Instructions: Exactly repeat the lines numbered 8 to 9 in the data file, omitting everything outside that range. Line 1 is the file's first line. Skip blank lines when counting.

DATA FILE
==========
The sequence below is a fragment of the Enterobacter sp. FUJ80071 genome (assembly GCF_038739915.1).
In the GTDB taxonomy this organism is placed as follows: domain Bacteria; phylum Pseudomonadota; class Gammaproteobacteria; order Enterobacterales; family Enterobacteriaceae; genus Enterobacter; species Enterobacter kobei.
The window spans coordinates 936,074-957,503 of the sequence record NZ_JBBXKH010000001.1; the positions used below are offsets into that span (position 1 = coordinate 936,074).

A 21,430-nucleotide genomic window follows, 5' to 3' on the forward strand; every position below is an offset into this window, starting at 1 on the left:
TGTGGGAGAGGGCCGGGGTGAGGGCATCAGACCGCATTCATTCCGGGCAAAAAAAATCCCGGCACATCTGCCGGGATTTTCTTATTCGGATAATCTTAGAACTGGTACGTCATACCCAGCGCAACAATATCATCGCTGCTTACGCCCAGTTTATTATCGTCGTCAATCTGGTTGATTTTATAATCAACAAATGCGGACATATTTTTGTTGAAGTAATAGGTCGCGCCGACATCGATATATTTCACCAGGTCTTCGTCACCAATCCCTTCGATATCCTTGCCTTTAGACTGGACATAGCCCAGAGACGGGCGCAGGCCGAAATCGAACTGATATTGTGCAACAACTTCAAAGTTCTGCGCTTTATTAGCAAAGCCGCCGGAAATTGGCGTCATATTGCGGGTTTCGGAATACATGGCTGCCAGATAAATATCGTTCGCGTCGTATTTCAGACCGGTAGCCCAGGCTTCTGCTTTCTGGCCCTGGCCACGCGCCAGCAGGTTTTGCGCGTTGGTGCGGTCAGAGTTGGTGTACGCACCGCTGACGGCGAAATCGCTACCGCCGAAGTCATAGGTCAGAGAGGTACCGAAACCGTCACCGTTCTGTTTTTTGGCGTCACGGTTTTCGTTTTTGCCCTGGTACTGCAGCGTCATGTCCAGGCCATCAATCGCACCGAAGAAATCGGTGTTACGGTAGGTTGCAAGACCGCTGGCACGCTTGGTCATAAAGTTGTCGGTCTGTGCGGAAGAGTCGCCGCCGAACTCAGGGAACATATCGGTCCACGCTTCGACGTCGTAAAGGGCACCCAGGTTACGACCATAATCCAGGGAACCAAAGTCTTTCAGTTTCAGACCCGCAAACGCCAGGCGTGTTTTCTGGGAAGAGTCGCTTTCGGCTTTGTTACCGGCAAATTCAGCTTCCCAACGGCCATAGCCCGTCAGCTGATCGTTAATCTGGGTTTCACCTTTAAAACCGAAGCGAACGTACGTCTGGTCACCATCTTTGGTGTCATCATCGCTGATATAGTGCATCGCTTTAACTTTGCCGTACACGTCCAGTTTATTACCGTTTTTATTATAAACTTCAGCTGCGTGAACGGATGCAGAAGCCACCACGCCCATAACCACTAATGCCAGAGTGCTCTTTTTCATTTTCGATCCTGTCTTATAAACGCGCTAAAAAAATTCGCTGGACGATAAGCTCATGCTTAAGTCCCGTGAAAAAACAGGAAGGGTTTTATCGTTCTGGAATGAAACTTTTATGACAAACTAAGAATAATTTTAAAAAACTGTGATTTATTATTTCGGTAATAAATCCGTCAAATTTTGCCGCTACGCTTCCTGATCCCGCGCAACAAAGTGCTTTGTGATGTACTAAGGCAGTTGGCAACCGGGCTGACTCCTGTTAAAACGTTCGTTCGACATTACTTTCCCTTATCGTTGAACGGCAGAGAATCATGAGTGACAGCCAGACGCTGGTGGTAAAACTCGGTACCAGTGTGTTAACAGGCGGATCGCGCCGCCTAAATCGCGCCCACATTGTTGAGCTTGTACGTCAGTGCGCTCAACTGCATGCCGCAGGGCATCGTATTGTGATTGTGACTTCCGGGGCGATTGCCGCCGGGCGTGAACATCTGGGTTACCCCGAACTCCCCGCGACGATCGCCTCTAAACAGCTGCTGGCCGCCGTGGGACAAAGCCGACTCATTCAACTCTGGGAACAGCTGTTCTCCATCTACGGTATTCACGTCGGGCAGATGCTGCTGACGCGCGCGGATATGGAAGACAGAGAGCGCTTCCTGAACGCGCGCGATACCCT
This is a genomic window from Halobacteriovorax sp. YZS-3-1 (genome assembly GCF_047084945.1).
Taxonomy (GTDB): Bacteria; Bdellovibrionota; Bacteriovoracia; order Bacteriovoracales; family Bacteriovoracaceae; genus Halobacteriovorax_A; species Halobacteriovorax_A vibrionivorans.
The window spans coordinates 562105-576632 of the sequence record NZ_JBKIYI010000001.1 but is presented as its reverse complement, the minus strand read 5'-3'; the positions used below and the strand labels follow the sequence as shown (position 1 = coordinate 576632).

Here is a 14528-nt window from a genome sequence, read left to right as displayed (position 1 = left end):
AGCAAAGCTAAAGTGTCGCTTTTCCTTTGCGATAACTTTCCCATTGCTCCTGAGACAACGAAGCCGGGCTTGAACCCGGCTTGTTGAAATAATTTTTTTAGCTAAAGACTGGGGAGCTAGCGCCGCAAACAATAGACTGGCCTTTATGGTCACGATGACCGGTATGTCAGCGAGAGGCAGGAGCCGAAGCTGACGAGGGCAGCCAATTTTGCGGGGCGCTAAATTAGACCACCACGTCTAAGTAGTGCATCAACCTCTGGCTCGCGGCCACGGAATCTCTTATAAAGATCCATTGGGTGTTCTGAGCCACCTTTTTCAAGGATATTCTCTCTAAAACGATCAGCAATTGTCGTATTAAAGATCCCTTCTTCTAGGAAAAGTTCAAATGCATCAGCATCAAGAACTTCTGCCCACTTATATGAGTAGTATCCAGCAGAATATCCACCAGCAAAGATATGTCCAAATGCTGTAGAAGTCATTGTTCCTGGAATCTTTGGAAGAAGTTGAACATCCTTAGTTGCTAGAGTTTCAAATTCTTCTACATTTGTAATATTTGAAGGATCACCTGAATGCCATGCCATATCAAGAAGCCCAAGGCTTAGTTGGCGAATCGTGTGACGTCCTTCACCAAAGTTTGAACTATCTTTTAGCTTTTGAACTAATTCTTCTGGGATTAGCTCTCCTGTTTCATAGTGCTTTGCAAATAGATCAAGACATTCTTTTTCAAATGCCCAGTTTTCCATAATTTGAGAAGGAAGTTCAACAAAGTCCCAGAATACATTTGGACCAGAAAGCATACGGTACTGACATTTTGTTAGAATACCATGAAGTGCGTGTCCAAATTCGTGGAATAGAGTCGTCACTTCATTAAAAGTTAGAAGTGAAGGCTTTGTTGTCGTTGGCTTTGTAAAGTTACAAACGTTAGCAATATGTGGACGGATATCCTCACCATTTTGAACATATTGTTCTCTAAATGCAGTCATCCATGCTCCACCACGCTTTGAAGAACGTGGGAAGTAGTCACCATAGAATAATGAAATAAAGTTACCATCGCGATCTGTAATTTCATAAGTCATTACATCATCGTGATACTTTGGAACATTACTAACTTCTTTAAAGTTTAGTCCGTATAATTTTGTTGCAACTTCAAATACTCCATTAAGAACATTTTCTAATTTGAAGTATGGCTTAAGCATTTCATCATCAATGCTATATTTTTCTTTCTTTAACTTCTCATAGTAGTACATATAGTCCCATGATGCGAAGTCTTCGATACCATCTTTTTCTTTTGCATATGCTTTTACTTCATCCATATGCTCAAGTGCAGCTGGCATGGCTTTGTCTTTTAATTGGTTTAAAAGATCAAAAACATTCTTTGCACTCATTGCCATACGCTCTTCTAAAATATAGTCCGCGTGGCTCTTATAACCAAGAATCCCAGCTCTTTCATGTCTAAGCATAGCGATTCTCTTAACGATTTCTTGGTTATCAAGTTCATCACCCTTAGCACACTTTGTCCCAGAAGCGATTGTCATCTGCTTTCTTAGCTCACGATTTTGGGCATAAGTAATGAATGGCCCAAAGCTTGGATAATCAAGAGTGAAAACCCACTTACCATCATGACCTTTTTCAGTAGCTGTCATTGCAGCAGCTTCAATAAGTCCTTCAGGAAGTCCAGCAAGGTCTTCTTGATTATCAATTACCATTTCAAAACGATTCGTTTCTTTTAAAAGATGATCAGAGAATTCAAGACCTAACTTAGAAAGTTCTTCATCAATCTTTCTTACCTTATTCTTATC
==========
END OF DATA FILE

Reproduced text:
The window spans coordinates 562105-576632 of the sequence record NZ_JBKIYI010000001.1 but is presented as its reverse complement, the minus strand read 5'-3'; the positions used below and the strand labels follow the sequence as shown (position 1 = coordinate 576632).

Here is a 14528-nt window from a genome sequence, read left to right as displayed (position 1 = left end):